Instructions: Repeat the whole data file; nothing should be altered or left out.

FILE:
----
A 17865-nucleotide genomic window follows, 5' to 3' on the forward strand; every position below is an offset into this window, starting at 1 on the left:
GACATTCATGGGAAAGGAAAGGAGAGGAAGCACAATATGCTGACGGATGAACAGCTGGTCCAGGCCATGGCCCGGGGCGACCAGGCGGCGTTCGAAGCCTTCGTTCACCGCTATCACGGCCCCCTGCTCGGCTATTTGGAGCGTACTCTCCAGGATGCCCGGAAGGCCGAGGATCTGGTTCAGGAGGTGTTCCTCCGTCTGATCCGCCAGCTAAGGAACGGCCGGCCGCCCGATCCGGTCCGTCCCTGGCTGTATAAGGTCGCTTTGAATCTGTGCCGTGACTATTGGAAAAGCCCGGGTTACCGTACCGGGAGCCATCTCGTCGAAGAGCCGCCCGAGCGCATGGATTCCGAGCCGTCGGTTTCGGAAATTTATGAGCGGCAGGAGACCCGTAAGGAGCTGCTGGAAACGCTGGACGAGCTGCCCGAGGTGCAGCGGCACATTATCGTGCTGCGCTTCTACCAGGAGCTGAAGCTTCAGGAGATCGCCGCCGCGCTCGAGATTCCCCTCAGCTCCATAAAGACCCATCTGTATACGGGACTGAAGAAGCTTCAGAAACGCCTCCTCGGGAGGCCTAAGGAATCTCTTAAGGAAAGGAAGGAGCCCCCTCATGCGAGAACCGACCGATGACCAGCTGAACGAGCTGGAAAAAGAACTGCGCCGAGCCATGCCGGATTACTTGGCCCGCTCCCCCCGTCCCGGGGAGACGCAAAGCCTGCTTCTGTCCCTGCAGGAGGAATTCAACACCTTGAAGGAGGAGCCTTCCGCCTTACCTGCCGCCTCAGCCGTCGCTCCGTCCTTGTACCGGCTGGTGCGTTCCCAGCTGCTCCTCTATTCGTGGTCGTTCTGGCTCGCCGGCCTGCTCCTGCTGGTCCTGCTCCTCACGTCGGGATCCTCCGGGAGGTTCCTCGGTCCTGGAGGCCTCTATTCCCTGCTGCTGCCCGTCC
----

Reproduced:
A 17865-nucleotide genomic window follows, 5' to 3' on the forward strand; every position below is an offset into this window, starting at 1 on the left:
GACATTCATGGGAAAGGAAAGGAGAGGAAGCACAATATGCTGACGGATGAACAGCTGGTCCAGGCCATGGCCCGGGGCGACCAGGCGGCGTTCGAAGCCTTCGTTCACCGCTATCACGGCCCCCTGCTCGGCTATTTGGAGCGTACTCTCCAGGATGCCCGGAAGGCCGAGGATCTGGTTCAGGAGGTGTTCCTCCGTCTGATCCGCCAGCTAAGGAACGGCCGGCCGCCCGATCCGGTCCGTCCCTGGCTGTATAAGGTCGCTTTGAATCTGTGCCGTGACTATTGGAAAAGCCCGGGTTACCGTACCGGGAGCCATCTCGTCGAAGAGCCGCCCGAGCGCATGGATTCCGAGCCGTCGGTTTCGGAAATTTATGAGCGGCAGGAGACCCGTAAGGAGCTGCTGGAAACGCTGGACGAGCTGCCCGAGGTGCAGCGGCACATTATCGTGCTGCGCTTCTACCAGGAGCTGAAGCTTCAGGAGATCGCCGCCGCGCTCGAGATTCCCCTCAGCTCCATAAAGACCCATCTGTATACGGGACTGAAGAAGCTTCAGAAACGCCTCCTCGGGAGGCCTAAGGAATCTCTTAAGGAAAGGAAGGAGCCCCCTCATGCGAGAACCGACCGATGACCAGCTGAACGAGCTGGAAAAAGAACTGCGCCGAGCCATGCCGGATTACTTGGCCCGCTCCCCCCGTCCCGGGGAGACGCAAAGCCTGCTTCTGTCCCTGCAGGAGGAATTCAACACCTTGAAGGAGGAGCCTTCCGCCTTACCTGCCGCCTCAGCCGTCGCTCCGTCCTTGTACCGGCTGGTGCGTTCCCAGCTGCTCCTCTATTCGTGGTCGTTCTGGCTCGCCGGCCTGCTCCTGCTGGTCCTGCTCCTCACGTCGGGATCCTCCGGGAGGTTCCTCGGTCCTGGAGGCCTCTATTCCCTGCTGCTGCCCGTCC